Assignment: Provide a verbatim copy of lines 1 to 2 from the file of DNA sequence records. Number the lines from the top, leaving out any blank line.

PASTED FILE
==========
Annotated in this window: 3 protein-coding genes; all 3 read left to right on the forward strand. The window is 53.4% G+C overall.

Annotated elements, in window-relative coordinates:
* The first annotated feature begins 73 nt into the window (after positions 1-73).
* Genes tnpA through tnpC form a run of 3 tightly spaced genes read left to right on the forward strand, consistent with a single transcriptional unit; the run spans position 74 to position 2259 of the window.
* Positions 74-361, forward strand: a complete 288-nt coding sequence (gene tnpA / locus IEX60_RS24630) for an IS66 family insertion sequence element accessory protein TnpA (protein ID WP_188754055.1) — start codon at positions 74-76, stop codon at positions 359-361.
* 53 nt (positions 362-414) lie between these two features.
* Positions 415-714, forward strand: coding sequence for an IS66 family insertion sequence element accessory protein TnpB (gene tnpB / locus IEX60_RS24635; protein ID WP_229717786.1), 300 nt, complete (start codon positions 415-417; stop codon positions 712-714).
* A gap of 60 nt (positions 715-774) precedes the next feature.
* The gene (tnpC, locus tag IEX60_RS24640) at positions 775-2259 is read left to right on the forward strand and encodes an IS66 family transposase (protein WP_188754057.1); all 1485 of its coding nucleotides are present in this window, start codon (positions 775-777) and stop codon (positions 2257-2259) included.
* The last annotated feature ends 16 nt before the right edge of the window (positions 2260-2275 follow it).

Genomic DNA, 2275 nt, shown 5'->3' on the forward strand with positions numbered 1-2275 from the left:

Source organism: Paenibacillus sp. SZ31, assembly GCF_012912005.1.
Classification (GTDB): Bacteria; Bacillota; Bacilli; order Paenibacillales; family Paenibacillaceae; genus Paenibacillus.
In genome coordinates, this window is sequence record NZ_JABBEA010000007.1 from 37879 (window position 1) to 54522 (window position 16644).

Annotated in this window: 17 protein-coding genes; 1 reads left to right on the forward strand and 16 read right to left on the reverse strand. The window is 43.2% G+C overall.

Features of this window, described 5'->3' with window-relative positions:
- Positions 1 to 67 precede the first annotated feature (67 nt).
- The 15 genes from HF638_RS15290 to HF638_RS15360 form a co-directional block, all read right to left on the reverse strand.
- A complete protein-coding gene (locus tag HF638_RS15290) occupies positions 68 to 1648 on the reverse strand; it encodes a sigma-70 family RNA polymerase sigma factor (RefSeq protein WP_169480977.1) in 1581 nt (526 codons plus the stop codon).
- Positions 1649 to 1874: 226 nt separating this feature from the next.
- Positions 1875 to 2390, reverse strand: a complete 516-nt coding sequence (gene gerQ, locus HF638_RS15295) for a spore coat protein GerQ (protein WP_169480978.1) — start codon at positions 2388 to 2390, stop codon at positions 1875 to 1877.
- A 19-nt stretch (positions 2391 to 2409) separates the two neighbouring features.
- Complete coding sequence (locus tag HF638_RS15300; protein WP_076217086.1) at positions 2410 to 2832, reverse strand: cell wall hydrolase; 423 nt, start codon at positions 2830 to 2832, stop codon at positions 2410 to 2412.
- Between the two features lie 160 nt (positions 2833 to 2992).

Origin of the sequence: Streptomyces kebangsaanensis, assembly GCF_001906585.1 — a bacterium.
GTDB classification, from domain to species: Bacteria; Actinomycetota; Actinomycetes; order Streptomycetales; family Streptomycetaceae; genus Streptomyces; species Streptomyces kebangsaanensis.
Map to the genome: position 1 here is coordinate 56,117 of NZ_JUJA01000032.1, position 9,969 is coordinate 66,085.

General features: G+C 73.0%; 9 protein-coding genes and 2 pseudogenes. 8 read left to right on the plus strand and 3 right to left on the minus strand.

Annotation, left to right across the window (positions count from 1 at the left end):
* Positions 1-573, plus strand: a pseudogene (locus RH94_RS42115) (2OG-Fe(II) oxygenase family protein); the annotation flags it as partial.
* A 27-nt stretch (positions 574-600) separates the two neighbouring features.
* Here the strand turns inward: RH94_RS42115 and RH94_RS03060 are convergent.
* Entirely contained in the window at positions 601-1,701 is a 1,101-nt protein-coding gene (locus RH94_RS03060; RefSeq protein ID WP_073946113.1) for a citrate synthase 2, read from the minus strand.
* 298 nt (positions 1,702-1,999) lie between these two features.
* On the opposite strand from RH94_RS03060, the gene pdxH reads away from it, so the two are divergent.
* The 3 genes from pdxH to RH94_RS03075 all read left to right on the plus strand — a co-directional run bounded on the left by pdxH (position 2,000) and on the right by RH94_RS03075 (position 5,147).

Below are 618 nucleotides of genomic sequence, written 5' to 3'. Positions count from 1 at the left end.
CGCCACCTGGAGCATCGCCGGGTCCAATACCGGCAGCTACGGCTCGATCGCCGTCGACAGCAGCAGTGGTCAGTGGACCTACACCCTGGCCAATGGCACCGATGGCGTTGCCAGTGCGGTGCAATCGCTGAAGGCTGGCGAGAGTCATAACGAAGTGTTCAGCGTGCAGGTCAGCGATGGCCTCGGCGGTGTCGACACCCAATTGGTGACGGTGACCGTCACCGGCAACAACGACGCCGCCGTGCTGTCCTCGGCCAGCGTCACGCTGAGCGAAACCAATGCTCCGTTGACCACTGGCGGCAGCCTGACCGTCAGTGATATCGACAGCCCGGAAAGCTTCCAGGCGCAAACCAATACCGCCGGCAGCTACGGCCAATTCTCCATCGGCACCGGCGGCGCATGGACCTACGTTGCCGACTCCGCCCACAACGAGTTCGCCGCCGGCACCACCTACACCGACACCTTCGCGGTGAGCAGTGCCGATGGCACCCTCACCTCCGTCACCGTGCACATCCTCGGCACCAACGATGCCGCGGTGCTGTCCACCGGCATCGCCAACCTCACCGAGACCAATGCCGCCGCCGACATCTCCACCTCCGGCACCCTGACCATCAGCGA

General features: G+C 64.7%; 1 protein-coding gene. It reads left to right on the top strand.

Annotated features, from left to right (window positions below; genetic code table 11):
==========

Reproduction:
Annotated in this window: 3 protein-coding genes; all 3 read left to right on the forward strand. The window is 53.4% G+C overall.

Annotated elements, in window-relative coordinates: